Author : David Botticello

“One last bit of business for the day,” barked the ship’s loudspeakers, “I must to inform all crew and travelers that one of our esteemed passengers is a Sunsprite. Please take all necessary precautions,” the Captain’s voice trailed off before quickly adding, “with all due respect, of course.”

Fred, one of the few Korna out this far, had never met a Sunsprite before. They’re flame spirits—near-mythical creatures born on a world too enamored of its star’s corona, who wander the universe in search of new experiences. He supposed it wasn’t exactly odd, therefore, to meet one on a passenger shuttle. Still, it was a new experience for Fred. This Sunsprite—Edwina, she called herself—almost glowed with a terrifying reddish light that filtered through the metalforme cooling vents of her otherwise formfitting encounter suit.

Some races can tolerate a star’s heat for a short time, but not many. Sentient beings are fortunate that the universe is a vast and empty place, full of dark expanses to hide from the deadly radiation shed by the stars. But Sunsprites, they love the light. Even now, as in their primitive years, they bathe in their sun’s radiation for health and leisure.

First contact with the Sunsprites saw a Tellerian ambassador incinerated by a handshake. His Colarian manservant went into a coma for weeks from radiation poisoning just by standing in the same room. They’re fearsome, flighty beings. We leave them alone, when we can.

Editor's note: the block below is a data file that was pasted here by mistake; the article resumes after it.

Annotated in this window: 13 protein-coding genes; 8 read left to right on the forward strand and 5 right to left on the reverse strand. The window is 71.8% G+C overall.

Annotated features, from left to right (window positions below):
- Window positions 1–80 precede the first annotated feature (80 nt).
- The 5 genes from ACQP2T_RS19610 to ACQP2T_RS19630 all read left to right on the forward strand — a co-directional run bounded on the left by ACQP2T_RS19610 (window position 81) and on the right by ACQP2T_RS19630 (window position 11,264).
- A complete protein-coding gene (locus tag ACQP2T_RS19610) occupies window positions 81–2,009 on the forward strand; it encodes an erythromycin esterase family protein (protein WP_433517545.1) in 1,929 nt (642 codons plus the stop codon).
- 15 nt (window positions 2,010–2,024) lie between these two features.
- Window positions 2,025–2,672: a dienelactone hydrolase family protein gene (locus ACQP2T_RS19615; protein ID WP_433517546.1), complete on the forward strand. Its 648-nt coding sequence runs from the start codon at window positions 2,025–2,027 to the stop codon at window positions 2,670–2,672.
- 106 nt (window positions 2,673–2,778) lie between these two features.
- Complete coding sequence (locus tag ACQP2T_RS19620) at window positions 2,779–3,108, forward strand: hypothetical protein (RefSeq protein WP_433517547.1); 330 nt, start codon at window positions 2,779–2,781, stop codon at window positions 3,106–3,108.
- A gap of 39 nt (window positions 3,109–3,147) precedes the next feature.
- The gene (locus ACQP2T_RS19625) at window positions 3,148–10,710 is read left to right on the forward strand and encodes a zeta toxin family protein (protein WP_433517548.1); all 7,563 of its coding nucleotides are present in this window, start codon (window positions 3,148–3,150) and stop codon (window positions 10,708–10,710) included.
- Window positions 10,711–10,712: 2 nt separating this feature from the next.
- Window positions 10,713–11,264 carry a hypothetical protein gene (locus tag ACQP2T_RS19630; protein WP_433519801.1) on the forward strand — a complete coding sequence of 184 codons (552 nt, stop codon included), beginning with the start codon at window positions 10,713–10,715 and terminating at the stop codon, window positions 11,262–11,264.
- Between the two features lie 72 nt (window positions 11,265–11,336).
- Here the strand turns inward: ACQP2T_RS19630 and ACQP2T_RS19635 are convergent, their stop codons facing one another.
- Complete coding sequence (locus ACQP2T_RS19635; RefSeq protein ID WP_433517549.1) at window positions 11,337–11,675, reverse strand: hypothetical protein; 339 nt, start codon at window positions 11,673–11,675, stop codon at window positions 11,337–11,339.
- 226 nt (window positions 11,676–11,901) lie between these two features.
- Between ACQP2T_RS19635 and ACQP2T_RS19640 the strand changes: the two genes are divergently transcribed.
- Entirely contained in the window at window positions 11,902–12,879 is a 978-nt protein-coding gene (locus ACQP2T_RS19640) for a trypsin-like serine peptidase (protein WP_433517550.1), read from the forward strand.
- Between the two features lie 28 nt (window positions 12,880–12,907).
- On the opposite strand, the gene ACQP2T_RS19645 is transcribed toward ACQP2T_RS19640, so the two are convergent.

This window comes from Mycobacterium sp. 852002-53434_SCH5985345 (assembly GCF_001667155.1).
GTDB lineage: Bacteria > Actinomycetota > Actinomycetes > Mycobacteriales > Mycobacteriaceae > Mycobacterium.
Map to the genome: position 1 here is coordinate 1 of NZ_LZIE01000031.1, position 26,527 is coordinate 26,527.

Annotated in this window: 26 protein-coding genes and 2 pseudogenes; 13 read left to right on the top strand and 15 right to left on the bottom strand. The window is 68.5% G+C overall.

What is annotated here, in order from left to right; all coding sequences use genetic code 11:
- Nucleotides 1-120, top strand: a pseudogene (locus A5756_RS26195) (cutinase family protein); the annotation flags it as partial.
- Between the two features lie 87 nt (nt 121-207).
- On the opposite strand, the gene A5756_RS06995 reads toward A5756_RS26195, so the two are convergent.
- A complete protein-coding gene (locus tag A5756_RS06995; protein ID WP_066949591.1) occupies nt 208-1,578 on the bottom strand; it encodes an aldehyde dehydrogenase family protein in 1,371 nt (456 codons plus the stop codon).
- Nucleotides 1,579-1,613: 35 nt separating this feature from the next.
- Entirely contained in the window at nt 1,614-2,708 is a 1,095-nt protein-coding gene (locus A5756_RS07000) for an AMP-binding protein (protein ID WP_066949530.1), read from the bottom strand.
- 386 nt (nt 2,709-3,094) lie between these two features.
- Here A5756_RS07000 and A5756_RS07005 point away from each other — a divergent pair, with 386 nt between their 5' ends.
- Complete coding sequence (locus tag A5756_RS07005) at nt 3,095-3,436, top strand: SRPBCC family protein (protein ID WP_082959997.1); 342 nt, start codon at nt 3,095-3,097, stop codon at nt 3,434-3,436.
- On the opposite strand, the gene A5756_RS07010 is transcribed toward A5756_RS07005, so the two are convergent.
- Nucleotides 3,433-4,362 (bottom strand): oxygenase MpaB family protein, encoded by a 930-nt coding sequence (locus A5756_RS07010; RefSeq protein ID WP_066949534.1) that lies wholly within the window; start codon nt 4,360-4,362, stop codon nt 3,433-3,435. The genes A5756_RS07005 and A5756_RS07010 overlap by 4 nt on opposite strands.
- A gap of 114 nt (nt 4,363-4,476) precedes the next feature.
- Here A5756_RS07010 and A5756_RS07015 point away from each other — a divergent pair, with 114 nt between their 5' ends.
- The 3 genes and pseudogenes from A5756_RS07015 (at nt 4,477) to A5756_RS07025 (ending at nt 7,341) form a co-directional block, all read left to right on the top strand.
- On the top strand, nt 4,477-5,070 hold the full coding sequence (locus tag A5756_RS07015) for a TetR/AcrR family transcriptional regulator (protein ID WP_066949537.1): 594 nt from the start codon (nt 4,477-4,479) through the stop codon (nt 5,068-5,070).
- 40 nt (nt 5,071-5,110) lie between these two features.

Still, Edwina was a lovely creature. She stayed mostly to her cabin, but a few times ventured forth in one of those isolating suits of theirs. She would gaze at the star simulations in the Navigation Lab or lounge before the great window—heavily shielded of course—of the Observation Bay. Fred was able to strike up a conversation. She smiled, chatting easily as she luxuriated in the faint light of the nearest star, a dull pinpoint against the black of space.

Well, one thing led to another and, after all, a Korna of Fred’s age could survive her radiation—for a short while, at least. Alone in Fred’s cabin, she stripped off her encounter suit while Fred gazed in awe, idly wondering how much of his life he was sacrificing for the experience. She shivered for an instant at the cold of the vessel against her skin, but soon began to slink around the room, waves of warmth wafting from her body. Even as heat filled the room, and Fred muffled a choking cough, he watched Edwina inspecting his belongings curiously. A mischievous twinkle rose to her eye. The creature picked up a Fred’s largest telerometer, specially alloyed against the heat of space-travel. She inhaled a deep breath. Fred saw it coming,—he’d always say so, at least—but how do you stop a being that lives in starlight? The device was already melting in her hand when her breath coursed over it, reducing its finely-tuned parts to an ugly slag. “Oh dear,” she sighed innocently, turning to him with a sly grin. He didn’t invite her back.

But to this day, when the drinks are flowing and there’s a crowd to hear, Fred’ll tell of his encounter with a Sunsprite. “They call themselves Oomoon. We call them Lightbathers. Fire elementals. Star-children,” he’ll start. Then like as not, Fred’ll tell you about their little home planet, legendary Earth, orbiting its sun unnaturally close for any normal life to spring up. Then he’ll shake his head, muttering. No creature should enjoy the stars that way.

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